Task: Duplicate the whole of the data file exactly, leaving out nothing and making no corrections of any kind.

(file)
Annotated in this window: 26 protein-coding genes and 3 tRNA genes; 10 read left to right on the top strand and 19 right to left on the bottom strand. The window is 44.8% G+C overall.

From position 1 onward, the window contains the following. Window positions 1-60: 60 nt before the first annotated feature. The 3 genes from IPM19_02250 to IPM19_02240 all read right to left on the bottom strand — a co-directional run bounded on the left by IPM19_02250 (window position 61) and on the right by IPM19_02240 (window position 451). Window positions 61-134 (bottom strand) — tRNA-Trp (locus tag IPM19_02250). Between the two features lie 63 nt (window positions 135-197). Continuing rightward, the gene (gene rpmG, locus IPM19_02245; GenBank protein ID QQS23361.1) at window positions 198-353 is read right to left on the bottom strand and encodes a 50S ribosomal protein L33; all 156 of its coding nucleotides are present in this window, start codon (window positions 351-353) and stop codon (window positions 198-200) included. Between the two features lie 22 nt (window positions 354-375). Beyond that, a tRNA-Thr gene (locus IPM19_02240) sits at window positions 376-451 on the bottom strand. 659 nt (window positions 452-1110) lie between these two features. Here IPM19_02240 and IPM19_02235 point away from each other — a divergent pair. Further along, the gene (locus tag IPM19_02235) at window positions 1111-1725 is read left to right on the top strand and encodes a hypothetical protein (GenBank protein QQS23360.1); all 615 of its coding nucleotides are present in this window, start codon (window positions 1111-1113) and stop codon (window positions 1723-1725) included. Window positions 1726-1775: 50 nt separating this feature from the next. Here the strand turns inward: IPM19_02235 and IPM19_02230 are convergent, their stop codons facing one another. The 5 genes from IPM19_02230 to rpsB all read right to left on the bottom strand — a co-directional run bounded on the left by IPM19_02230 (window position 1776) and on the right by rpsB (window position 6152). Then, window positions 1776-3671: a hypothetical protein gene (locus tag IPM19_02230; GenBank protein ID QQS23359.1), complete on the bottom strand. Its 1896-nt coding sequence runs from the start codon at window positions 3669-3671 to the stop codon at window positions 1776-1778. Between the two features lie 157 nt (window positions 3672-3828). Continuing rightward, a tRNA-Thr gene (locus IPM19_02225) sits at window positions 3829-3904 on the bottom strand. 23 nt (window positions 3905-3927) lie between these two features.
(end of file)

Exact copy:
Annotated in this window: 26 protein-coding genes and 3 tRNA genes; 10 read left to right on the top strand and 19 right to left on the bottom strand. The window is 44.8% G+C overall.

From position 1 onward, the window contains the following. Window positions 1-60: 60 nt before the first annotated feature. The 3 genes from IPM19_02250 to IPM19_02240 all read right to left on the bottom strand — a co-directional run bounded on the left by IPM19_02250 (window position 61) and on the right by IPM19_02240 (window position 451). Window positions 61-134 (bottom strand) — tRNA-Trp (locus tag IPM19_02250). Between the two features lie 63 nt (window positions 135-197). Continuing rightward, the gene (gene rpmG, locus IPM19_02245; GenBank protein ID QQS23361.1) at window positions 198-353 is read right to left on the bottom strand and encodes a 50S ribosomal protein L33; all 156 of its coding nucleotides are present in this window, start codon (window positions 351-353) and stop codon (window positions 198-200) included. Between the two features lie 22 nt (window positions 354-375). Beyond that, a tRNA-Thr gene (locus IPM19_02240) sits at window positions 376-451 on the bottom strand. 659 nt (window positions 452-1110) lie between these two features. Here IPM19_02240 and IPM19_02235 point away from each other — a divergent pair. Further along, the gene (locus tag IPM19_02235) at window positions 1111-1725 is read left to right on the top strand and encodes a hypothetical protein (GenBank protein QQS23360.1); all 615 of its coding nucleotides are present in this window, start codon (window positions 1111-1113) and stop codon (window positions 1723-1725) included. Window positions 1726-1775: 50 nt separating this feature from the next. Here the strand turns inward: IPM19_02235 and IPM19_02230 are convergent, their stop codons facing one another. The 5 genes from IPM19_02230 to rpsB all read right to left on the bottom strand — a co-directional run bounded on the left by IPM19_02230 (window position 1776) and on the right by rpsB (window position 6152). Then, window positions 1776-3671: a hypothetical protein gene (locus tag IPM19_02230; GenBank protein ID QQS23359.1), complete on the bottom strand. Its 1896-nt coding sequence runs from the start codon at window positions 3669-3671 to the stop codon at window positions 1776-1778. Between the two features lie 157 nt (window positions 3672-3828). Continuing rightward, a tRNA-Thr gene (locus IPM19_02225) sits at window positions 3829-3904 on the bottom strand. 23 nt (window positions 3905-3927) lie between these two features.